Your Estate Agent and Solicitor
under one roof Stevenson & Marshall - making life easier
Get the best outcome for your child and yourself
Take legal advice from Stevenson & Marshall
Decisions of the Children's Hearing have important consequences for families. Although the setting of the hearing is relatively informal, and children are encouraged to attend, you will want to have legal advice about what is happening and what the possible outcomes might be.
Frequently Asked Questions
Children’s Hearings were set up in Scotland in the 1970s to deal with children who are in trouble with the law or who are at risk of harm in the community. This took children under 16 generally out of the criminal court system (except for very serious offences). But the system also deals with cases where the parents are accused of harming their children, or allowing them to come to harm by not looking after them properly.
The Children’s Reporter administers the system, investigates cases which are referred by agencies such as the police, social workers or health visitors, and decides whether cases should be referred to the Children’s Panel. They will get information about the child to help them make a decision - they might speak to a social worker if the child has one, or their teacher.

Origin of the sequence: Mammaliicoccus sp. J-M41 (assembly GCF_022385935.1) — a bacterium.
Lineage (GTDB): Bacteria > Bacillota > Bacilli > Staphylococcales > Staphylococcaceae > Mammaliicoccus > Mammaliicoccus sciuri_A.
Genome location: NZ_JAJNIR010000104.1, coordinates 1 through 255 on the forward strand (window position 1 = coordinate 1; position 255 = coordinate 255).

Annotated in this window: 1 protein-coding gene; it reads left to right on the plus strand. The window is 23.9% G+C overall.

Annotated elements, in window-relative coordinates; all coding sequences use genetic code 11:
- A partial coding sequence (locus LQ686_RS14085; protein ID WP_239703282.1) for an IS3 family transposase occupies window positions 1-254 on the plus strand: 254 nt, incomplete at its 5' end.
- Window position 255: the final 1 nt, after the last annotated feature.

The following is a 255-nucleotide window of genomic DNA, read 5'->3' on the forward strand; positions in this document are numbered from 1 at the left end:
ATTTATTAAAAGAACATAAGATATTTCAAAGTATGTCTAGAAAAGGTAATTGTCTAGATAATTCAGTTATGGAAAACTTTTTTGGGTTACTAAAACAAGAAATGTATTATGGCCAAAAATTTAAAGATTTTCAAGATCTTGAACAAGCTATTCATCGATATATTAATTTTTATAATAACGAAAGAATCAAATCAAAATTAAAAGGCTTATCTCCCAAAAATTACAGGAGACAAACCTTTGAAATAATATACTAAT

The Children’s Panel is a tribunal of three lay people, who are representatives of the community with an interest in children. They are not social workers or employees of the local authority.
The child or young person, unless the Hearing has decided that they do not have to attend, the people who look after the child, three Panel Members who will make the decisions, the Children’s Reporter who will record what has been decided and a social worker. There may be a person called a Safeguarder - they are there to help the panel make the right decisions for the child. The child can also bring someone along like a friend or teacher to represent and support them.
Children’s Hearings take place in private. The Panel considers “grounds of referral” which is a statement of the reasons why the child has been brought to the Children’s Hearing. If these reasons are not accepted by the child and his/her parents, then the case is referred to the Sheriff for a decision. If the Sheriff decides that the reasons for the referral are well founded, then the case goes back to the Children’s Panel for a decision on the future care of the child.
The Panel may decide to make a Supervision Requirement, which means that social workers will be involved in monitoring the care of the child. It is also possible, in serious cases, for the Children’s Panel to decide to take the child away form his/her parents to reside with other family members, foster carers or in a residential home or school.
A supervision requirement should only last as long as it is necessary to secure the child’s welfare and not longer than one year unless it has been reviewed and continued. Any supervision requirement will automatically terminate when the young person turns eighteen.
Sometimes children need separate legal advice - see our section on ‘Legal Representation for Children and Young People’.